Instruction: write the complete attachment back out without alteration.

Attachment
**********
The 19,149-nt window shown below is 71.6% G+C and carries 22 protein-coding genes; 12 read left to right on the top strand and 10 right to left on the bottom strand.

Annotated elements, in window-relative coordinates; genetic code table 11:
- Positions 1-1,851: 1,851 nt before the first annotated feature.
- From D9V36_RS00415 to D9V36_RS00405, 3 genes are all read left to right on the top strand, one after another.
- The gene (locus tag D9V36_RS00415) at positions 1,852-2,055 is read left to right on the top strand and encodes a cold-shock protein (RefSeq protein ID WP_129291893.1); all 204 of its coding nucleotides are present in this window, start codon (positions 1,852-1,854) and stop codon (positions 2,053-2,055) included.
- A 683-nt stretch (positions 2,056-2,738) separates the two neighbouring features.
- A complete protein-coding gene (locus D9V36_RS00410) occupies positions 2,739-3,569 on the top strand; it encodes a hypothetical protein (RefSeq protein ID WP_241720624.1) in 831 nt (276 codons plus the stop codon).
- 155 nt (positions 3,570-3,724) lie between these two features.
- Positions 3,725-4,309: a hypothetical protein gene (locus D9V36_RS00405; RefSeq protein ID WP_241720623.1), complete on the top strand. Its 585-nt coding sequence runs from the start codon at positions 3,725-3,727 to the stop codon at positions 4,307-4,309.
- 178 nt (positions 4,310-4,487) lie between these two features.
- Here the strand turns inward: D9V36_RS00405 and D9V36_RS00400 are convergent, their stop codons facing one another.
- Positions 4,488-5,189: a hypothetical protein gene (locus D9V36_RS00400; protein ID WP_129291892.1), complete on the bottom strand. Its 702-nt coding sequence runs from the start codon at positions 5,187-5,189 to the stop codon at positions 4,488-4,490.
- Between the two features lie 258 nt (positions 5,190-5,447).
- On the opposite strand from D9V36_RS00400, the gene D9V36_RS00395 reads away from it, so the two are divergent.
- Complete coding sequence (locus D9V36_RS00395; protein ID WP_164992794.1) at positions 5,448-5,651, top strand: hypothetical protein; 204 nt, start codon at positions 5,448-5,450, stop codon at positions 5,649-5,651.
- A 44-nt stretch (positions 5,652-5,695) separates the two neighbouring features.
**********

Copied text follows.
The 19,149-nt window shown below is 71.6% G+C and carries 22 protein-coding genes; 12 read left to right on the top strand and 10 right to left on the bottom strand.

Annotated elements, in window-relative coordinates; genetic code table 11:
- Positions 1-1,851: 1,851 nt before the first annotated feature.
- From D9V36_RS00415 to D9V36_RS00405, 3 genes are all read left to right on the top strand, one after another.
- The gene (locus tag D9V36_RS00415) at positions 1,852-2,055 is read left to right on the top strand and encodes a cold-shock protein (RefSeq protein ID WP_129291893.1); all 204 of its coding nucleotides are present in this window, start codon (positions 1,852-1,854) and stop codon (positions 2,053-2,055) included.
- A 683-nt stretch (positions 2,056-2,738) separates the two neighbouring features.
- A complete protein-coding gene (locus D9V36_RS00410) occupies positions 2,739-3,569 on the top strand; it encodes a hypothetical protein (RefSeq protein ID WP_241720624.1) in 831 nt (276 codons plus the stop codon).
- 155 nt (positions 3,570-3,724) lie between these two features.
- Positions 3,725-4,309: a hypothetical protein gene (locus D9V36_RS00405; RefSeq protein ID WP_241720623.1), complete on the top strand. Its 585-nt coding sequence runs from the start codon at positions 3,725-3,727 to the stop codon at positions 4,307-4,309.
- 178 nt (positions 4,310-4,487) lie between these two features.
- Here the strand turns inward: D9V36_RS00405 and D9V36_RS00400 are convergent, their stop codons facing one another.
- Positions 4,488-5,189: a hypothetical protein gene (locus D9V36_RS00400; protein ID WP_129291892.1), complete on the bottom strand. Its 702-nt coding sequence runs from the start codon at positions 5,187-5,189 to the stop codon at positions 4,488-4,490.
- Between the two features lie 258 nt (positions 5,190-5,447).
- On the opposite strand from D9V36_RS00400, the gene D9V36_RS00395 reads away from it, so the two are divergent.
- Complete coding sequence (locus D9V36_RS00395; protein ID WP_164992794.1) at positions 5,448-5,651, top strand: hypothetical protein; 204 nt, start codon at positions 5,448-5,450, stop codon at positions 5,649-5,651.
- A 44-nt stretch (positions 5,652-5,695) separates the two neighbouring features.